WordPress powers 43% of all websites in the world, so it must be doing something right. Even with all that popularity, it is hard to understand what it actually is and I’m here to answer that question.
Hello! My name is Katie Ayres, and I’m a web developer and owner of 1 Happy Place, and today we wonder What is WordPress Anyway?
When it comes to creating and maintaining a website, there are three people involved:
- You – the owner of the website
- a website visitor browsing your site to learn about you
- And a web developer supporting the website, such as myself
Think of WordPress as two websites. There is the public website for the web visitor, and there is the administration website for the owner. Behind the scenes, the developer creates a theme to customize the website for the owner.
One of the reasons that WordPress has done so well is that the developers who created the WordPress Core software put a lot of effort into making the Administrative website easy to work with.
You might hear the term “Content Management System”, which is a mouthful. But basically, it is a system that allows you as the owner to manage your content directly – hence content management.
One way to think of it is to imagine you own a corner store. The store would have a front door for customers to walk in and then browse your products. When you log onto WordPress, you are essentially going in through the back door, the one that leads to the back storage room and eventually behind the counter. Customers are not allowed to go into those areas of the store, but as the store owner, you can, and this is where you would manage your store.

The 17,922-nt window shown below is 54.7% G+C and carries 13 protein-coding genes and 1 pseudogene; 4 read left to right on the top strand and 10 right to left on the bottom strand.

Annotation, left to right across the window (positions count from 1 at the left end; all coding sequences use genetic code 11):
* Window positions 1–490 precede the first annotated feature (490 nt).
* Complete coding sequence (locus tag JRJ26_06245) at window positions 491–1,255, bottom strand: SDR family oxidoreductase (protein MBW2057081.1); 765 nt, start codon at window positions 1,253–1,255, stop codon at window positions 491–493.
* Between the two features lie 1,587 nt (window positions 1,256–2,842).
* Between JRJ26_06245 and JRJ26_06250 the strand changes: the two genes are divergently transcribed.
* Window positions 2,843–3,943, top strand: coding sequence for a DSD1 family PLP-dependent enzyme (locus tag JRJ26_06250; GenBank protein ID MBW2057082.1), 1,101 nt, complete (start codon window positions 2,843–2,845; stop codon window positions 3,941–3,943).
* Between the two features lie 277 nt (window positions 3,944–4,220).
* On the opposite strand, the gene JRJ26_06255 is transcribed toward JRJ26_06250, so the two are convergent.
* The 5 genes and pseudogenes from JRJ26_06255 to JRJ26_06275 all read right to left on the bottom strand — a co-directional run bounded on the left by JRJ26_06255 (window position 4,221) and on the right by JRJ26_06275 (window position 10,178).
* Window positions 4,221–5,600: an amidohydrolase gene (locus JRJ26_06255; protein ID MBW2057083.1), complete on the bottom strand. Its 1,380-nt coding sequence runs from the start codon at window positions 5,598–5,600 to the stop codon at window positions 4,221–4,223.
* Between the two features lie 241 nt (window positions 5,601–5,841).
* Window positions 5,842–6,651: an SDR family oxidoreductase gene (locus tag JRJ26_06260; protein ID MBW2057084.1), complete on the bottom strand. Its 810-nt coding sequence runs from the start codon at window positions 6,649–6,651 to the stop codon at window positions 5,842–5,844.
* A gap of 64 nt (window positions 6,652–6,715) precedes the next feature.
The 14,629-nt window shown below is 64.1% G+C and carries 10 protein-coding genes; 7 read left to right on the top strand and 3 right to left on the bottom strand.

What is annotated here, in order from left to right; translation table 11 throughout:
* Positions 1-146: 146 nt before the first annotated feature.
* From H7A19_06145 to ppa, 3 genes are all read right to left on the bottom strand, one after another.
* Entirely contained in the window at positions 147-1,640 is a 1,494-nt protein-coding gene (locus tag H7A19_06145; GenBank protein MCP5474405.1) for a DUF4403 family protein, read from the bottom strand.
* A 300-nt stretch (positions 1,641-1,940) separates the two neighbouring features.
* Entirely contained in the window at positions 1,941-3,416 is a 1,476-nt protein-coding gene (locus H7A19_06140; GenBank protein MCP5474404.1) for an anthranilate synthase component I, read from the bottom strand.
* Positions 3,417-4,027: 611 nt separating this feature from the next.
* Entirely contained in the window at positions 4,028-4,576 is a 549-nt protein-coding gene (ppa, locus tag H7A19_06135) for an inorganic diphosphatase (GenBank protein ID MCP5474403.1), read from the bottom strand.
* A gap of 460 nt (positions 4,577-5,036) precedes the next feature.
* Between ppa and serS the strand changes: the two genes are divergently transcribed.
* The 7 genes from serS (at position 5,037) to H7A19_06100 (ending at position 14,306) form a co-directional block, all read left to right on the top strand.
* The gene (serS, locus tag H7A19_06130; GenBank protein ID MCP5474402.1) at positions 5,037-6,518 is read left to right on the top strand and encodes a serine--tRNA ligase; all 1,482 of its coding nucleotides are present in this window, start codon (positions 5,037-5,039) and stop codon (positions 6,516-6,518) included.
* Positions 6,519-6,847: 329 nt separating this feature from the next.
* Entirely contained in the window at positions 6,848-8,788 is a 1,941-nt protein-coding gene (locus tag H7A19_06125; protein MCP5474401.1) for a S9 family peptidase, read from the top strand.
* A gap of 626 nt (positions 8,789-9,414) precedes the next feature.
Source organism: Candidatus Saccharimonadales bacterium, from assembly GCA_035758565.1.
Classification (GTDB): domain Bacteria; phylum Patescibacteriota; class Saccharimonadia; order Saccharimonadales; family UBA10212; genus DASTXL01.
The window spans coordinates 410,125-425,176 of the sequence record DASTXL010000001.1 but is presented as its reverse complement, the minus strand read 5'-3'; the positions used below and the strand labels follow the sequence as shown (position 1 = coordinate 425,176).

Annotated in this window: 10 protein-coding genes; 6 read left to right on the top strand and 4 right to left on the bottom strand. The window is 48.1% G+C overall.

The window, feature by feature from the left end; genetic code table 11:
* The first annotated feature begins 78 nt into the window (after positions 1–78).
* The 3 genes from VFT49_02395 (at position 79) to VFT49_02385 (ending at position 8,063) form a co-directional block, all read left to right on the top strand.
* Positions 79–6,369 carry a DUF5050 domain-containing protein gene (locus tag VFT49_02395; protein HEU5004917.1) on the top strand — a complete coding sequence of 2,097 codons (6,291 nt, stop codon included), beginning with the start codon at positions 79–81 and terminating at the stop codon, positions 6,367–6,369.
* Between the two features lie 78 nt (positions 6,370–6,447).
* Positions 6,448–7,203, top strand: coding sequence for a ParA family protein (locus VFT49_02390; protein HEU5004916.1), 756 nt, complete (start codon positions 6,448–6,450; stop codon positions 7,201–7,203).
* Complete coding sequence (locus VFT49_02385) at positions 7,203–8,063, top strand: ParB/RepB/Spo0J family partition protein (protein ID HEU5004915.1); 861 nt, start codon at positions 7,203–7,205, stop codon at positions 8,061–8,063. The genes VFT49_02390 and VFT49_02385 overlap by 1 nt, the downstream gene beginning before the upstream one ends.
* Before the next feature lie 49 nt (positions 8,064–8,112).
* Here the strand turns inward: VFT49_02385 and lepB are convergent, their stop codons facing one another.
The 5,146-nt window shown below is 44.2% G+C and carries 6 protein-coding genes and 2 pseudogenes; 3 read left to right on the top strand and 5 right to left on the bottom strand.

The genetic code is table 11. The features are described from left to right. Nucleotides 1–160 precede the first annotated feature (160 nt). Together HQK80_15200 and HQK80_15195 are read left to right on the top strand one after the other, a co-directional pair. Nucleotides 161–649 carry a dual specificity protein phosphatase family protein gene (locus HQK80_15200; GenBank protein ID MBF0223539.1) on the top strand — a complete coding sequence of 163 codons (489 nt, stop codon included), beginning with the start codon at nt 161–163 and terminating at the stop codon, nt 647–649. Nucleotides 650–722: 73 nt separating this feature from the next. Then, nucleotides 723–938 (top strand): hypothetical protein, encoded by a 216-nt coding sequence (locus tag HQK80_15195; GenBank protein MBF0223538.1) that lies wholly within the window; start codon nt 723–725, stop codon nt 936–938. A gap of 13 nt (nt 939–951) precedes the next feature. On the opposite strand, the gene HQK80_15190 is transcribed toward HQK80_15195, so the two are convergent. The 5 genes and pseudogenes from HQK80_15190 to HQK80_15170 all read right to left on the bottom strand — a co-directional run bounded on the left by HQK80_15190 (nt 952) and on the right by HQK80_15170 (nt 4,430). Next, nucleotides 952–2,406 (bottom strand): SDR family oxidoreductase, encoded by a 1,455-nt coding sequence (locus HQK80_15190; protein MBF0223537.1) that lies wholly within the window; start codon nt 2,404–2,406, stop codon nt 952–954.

In the web world, the equivalent of going through the backdoor is logging onto WordPress. Your customers, aka your website’s visitors, don’t ever see this view of your website. Instead of products, you have content. In the administrative part of the website you can make changes to your content and when you publish, it goes out to the front of the store, where people can browse your website for information.
Let’s look at this in action, starting with the public view of 1happysite.com. This is a demonstration website I built to allow my clients to look at an example WordPress website in which I wrote software that gives it the look and feel you see.
First, let’s be a website visitor. You can see that 1happysite.com has a Blog. This is why this website is built with WordPress. It comes with excellent software for managing a blog, already built into its framework. Website owners can periodically publish articles on their blog.
In this blog, there is a mix between articles and video posts. If we click on the latest blog, we see a video post that talks about a YouTube video I recently created.
Next, let’s be you, the owner of the website. In order to get to the Administrative side of your website, you first need to login which I have done.You can see this looks very different from the public website. But as we get oriented, you can see the content of the website listed in different sections. Here is the list that shows all the different pages of the website.
If we click Posts, we can see all the posts listed. Let’s edit a post and watch it change in the public view.
I will open up the latest blog of a video I created last week. Let’s add an exclamation point to the title. When I hit update, it is now public and available to any website visitor that comes along. If we view the post as a website visitor would see it, we will see the exclamation point on the title. I am going to go back and remove it.
Lastly, we can see the theme I created to make this website work. A theme is what gives a website its appearance and features.
I hope this video has answered the question “What is WordPress anyway?”. If you have any more questions, I’d be happy to answer them!